Some day online tutorials and downloads of lectures and seminars may become the norm for professors, students, and others involved in teaching, learning, and doing research on college campuses. Thanks to an initiative of the National Science Foundation (NSF) and researchers at places like the Beckman Institute, that future is now when it comes to the area of nanotechnology.
Five years ago, the NSF funded an initiative that created a network of universities to further the development of nanotechnology from theory to the manufacturing process. The University of Illinois and the Beckman Institute were an integral part of this effort from the start, and continue to be as the project was recently renewed for another five years. The Network for Computational Nanotechnology (NCN) at Illinois is led by Narayana Aluru, Co-chair of the Molecular and Electronic Nanostructures at Beckman, and Institute colleagues Umberto Ravaioli and Eric Jakobsson.
A separate but important component of the NCN effort is an educational outreach initiative called nanoHUB, which is described on the project's Web site as "a web-based resource for research, education, and collaboration in nanotechnology."
At nanoHUB.org anyone from high school students to highly-decorated academic researchers to industry scientists can go online and find tutorials, simulation software, and a number of other resources related to nanotechnology, as well as add to the general knowledge in this emerging area.
"We want this to be the place for computational nanotechnology," Aluru said. "Anyone who wants to know anything about nanotechnology should be able to find it at nanoHUB."
Aluru, who is a professor of Mechanical Science and Engineering whose research centers on micro- and nanoelectromechanical systems (MEMS and NEMS), is the principal investigator for NCN at Illinois. He is one of many Beckman researchers who have contributed to or are still contributing to nanoHUB, which is based at Purdue University under Director Mark Lundstrom.
Along with the researchers, the National Center for Supercomputing Applications (NCSA) at the U of I helps provide processing power for the "cyber-infrastructure" at nanoHUB that is used in the large scale computer simulations available at the site.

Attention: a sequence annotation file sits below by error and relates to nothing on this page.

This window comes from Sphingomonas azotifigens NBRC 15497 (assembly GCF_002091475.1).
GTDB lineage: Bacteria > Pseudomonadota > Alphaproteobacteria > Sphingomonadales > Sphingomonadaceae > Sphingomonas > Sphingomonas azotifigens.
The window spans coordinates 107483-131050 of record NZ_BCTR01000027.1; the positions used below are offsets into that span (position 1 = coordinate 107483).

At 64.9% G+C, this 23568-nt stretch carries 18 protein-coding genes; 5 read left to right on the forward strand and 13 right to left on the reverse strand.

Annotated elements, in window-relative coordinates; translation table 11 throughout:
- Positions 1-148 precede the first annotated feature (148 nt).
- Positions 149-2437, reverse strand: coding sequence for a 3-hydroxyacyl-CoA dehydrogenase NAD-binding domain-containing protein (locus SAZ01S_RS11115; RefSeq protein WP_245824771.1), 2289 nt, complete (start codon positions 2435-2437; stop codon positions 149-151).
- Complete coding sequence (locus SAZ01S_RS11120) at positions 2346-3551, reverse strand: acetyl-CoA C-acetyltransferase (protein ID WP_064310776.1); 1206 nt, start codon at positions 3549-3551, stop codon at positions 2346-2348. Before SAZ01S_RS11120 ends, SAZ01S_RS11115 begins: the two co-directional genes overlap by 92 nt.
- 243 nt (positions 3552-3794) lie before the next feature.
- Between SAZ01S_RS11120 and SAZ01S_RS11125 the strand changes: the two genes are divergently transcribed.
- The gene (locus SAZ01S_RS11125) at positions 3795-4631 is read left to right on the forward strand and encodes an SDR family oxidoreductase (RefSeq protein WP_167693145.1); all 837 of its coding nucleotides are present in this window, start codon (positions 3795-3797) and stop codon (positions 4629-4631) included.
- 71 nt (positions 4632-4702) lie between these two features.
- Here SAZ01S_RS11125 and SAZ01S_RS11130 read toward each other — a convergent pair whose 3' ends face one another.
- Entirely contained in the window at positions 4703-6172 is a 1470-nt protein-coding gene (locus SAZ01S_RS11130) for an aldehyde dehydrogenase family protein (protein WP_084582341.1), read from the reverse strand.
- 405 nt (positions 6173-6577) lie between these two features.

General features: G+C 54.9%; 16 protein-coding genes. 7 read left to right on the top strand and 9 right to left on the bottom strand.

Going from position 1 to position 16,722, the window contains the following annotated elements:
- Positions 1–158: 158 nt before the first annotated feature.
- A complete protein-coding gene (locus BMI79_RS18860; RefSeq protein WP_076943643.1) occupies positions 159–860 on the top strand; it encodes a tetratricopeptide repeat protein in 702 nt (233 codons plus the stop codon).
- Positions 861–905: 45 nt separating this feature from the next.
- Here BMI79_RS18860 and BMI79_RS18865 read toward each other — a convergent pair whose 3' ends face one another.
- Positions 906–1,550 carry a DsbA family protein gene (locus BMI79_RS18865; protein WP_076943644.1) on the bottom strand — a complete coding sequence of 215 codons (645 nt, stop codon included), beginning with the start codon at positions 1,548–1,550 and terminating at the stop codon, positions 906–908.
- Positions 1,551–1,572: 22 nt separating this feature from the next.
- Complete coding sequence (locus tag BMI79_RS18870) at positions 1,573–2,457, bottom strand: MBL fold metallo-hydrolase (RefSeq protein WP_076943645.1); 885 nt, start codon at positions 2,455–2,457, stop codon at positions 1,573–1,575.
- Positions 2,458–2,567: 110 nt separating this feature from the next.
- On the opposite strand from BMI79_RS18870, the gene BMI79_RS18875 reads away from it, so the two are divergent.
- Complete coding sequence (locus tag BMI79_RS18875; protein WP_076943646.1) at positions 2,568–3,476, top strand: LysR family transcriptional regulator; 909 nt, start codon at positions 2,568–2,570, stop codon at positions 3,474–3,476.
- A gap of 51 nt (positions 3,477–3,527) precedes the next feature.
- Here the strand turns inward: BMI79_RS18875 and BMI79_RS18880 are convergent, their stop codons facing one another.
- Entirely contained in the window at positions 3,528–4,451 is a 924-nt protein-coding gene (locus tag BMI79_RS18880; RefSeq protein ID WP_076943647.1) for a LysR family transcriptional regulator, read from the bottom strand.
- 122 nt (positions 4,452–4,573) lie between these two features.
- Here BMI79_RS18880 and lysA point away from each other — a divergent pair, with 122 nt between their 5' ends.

"On paper I'm the PI, but we're all very active and we do things together," Aluru said of the local effort. "Illinois is a partner and we hope we will be a partner for a very, very long time but things change, it's very dynamic. We are continuously looking to engage new faculty as part of the NCN at Illinois effort."
Aluru said the goal is to upload the research, tools, and educational components coming out of NCN at Illinois onto nanoHUB.org so a wide variety of users can benefit.
"We would like to see the research and all the educational tools that come out of NCN at Illinois go on the nanoHUB," Aluru said. "The nanoHUB is a cyber-infrastructure portal which supports the tools for anyone who wants to do nano simulations. A few programs that we have developed are on the nanoHUB, but a number of programs developed by Purdue and other universities are also available on the nanoHUB. In addition, students and researchers can also find interesting seminars on NEMS, nano-bio and nanotechnology."
Aluru said the educational seminars and tutorials available at nanoHUB can run the gamut from the basic introductory level to advanced, and are available to students, researchers in industry, and teachers in classes such as chemistry who may not think of nanotechnology as a subject relevant to their particular field.
"We are developing educational tools to engage high school students, college students, education at all levels," he said. "You'll find some learning modules there, for example, on how to use a virtual simulation tool.
"The good thing is we are trying to engage more people on our campus and find instructors who are willing to use nanoHUB for the classes they teach. I think they'll find resources to present their material in a very novel way."
At nanoHUB.org, users set up an account and then are able to take advantage of any of the four features offered at the site: simulation, contribution, research, and teaching and learning. The simulation tools are grouped into three areas: nanoelectronics, NEMS/nanofluidics, and nano-bioelectronics, or Nano-bio. Aluru said Illinois has the rare distinction of making contributions in all three areas.
"Illinois has taken a leadership role in the Nano-bio research thrust, led by Karl Hess initially, and now by Eric Jakobsson," he said. "The NEMS (effort) has been led by me in the past and now I'm co-leading. In Nanoelectronics, the simulation tools that have been developed at Beckman, for example Umberto's MOCA program, are being imported into NanoHUB. Having this at Beckman puts us in the forefront of what's important now."
Aluru said the five-year nanoHUB project has been a success so far.
"It has been extremely successful when we measure the number of users. I think it's been doubling every year and they hope to have 100,000 users in the next few years," he said.
Aluru stressed that the information that can be gained from nanoHUB is relevant to all kinds of researchers.
"We have a lot of users from industry; if people from industry want to try out a concept they can go there and with a simulation quickly see how a device functions," he said. "And as there are more teachers who use these resources, the more they are easily accessible to students."
The leadership role taken by Illinois in this initiative will continue with a conference and summer school session set for this summer on the U of I campus.
As if proof were needed that even accomplished researchers can gain new insights from nanoHUB, Aluru is planning on attending the summer school sessions.
"Absolutely. You're never too old to learn anything new and you're never too experienced to learn," he said.